Cult Classics: Le Daim (Deerskin)

le daim deerskinQuentin Dupieux’s in my top seven film directors list, a consistently unpredictable and quite unique voice in French cinema who’s responsible for some truly deranged and unusual films, from the rough round the edges but still enormously fun NonFilm to the absurd weirdness that was Rubber to the offbeat meta insanity that was Au Poste! (aka Keep An Eye Out). So a new film by him is now always a big event, and yet again he hasn’t disappointed.

As films by Dupieux go this is actually quite an uncomplicated affair, yes, it’s odd and then some but there’s no bizarre, completely unpredictable twists or meta moments which completely change the reality of the piece. I’m not complaining though, as much as I enjoy it when he does these things it’s great to see him play around with different ideas and forms of cinema, all the while still making a movie which is quite unique and extremely funny.

At the beginning we witness three people take off their jackets, put them in to a car boot, and promise never to wear one again, it’s an intriguing start and then some but before it’s explained what exactly’s happening we cut back to Georges (Jean Dujardin) driving through the countryside, where he’s on his way to buy a deerskin jacket for an exorbitant sum of money, with the seller so delighted by the sale that he throws in a camcorder for free.

Georges then checks in to a hotel and over the next ten minutes we’re given a bunch of exposition as to how he’s separated from his wife, and when at the local bar he lies about being a film director to barmaid Denise (Adèle Haenel) in an attempt to impress her. As she’s a wannabe editor it does actually work, which leads Georges to film various elements of his new, rather dull life, but then everything begins to spiral out of control as Georges becomes obsessed with his jacket to the extent that he starts imagining it’s talking to him.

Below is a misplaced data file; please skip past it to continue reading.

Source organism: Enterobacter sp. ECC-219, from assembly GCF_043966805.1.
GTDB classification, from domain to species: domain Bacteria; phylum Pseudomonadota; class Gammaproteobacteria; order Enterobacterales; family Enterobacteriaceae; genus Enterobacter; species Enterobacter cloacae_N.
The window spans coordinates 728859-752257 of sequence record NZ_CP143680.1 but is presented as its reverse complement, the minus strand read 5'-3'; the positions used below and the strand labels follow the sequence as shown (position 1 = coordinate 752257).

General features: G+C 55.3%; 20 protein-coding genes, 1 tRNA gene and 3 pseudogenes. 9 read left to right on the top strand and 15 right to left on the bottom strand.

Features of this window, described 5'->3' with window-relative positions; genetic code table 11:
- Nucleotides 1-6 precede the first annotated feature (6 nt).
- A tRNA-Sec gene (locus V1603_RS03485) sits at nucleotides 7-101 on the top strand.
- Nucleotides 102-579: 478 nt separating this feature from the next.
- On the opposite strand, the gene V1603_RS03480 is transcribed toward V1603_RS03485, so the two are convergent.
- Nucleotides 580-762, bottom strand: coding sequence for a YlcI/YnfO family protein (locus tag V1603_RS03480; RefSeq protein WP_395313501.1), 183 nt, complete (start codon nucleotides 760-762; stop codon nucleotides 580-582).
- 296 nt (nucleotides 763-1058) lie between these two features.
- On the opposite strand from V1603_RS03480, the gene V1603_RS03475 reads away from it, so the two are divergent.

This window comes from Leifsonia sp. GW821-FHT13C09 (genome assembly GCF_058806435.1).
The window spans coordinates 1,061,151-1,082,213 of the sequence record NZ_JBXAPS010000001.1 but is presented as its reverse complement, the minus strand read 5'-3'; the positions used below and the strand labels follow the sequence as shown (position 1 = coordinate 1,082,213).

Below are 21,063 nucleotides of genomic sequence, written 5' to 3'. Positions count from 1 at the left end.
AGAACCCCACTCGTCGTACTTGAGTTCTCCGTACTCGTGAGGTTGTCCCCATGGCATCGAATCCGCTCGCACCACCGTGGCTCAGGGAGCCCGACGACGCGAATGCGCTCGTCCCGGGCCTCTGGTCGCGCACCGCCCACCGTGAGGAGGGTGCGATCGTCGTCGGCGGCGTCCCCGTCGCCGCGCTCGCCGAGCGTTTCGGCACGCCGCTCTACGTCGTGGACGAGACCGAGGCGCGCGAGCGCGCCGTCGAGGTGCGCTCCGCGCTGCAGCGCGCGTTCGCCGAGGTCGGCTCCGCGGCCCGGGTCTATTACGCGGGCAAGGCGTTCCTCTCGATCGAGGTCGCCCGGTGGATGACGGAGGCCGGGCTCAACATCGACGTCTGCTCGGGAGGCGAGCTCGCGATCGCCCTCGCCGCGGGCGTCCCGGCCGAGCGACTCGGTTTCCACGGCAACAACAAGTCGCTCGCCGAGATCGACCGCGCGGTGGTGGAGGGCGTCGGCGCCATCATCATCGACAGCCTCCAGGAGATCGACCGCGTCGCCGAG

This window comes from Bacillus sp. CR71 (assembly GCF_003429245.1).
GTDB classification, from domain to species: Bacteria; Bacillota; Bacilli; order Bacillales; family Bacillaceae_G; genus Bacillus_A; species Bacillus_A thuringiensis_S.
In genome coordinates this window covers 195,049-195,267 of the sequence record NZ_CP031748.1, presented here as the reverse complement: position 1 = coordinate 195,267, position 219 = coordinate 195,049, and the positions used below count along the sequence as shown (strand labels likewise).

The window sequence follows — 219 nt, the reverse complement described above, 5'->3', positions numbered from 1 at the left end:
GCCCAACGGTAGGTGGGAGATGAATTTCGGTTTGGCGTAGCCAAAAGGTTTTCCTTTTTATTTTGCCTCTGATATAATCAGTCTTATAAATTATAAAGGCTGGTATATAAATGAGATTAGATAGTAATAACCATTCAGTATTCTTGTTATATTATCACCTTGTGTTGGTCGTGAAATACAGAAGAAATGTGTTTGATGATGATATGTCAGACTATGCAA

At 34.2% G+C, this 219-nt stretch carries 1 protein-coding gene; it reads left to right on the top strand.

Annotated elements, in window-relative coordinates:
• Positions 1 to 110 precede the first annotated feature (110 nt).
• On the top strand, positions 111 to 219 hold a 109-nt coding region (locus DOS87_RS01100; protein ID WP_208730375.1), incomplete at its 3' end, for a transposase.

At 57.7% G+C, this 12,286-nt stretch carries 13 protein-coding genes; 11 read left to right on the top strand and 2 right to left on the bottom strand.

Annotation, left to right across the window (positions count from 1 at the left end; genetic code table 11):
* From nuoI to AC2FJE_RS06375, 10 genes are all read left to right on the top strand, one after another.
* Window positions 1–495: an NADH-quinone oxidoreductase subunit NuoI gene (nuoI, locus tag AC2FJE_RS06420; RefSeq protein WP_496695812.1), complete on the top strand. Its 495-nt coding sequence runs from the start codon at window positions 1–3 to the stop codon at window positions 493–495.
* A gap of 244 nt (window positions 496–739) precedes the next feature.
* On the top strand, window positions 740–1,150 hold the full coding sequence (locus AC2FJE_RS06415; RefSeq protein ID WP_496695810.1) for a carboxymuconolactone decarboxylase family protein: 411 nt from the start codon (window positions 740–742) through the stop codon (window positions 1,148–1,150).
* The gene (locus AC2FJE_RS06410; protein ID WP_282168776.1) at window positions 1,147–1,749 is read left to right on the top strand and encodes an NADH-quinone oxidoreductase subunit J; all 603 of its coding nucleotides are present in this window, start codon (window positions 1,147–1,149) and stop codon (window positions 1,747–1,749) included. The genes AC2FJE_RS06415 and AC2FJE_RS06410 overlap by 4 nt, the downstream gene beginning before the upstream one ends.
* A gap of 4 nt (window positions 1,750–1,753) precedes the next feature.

From this point on it’s all about his slowly declining sanity as he becomes more and more bewitched by the jacket, to the extent that soon everything he wears is also made of deerskin, and we’re then back to the beginning of the film where he starts paying actors to declare that they’ll never wear a jacket ever again as he wants to be the only one doing such a thing, but unfortunately his money soon runs out and his desires take a murderous turn.

It’s a dry witted piece and one that’s gloriously absurd, which is what Dupieux does best. Georges and Denise are appealing leads and so when their lives become increasingly deranged they’re still strangely likeable, and it becomes funnier and funnier as their obsessions prevent them from seeing just how screwed up everything has become. Georges generates most of the funniest moments due to his passion for the rather dated piece of clothing, but Denise’s odd acceptance of it all makes for a good few amusing moments too.

As with a couple of other of Dupieux’s films the ending is a little unsatisfying, and other than the themes concerning the nature of obsession and mental illness it doesn’t really have that much to say. But it’s mainly about the journey, and boy, what a journey it is, one which is gorgeously odd and weird and never less than captivating, and one which yet again proves that Dupieux is one of the best European filmmakers currently working.


Alex Finch.
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Related Link:
Our review of Au Poste!

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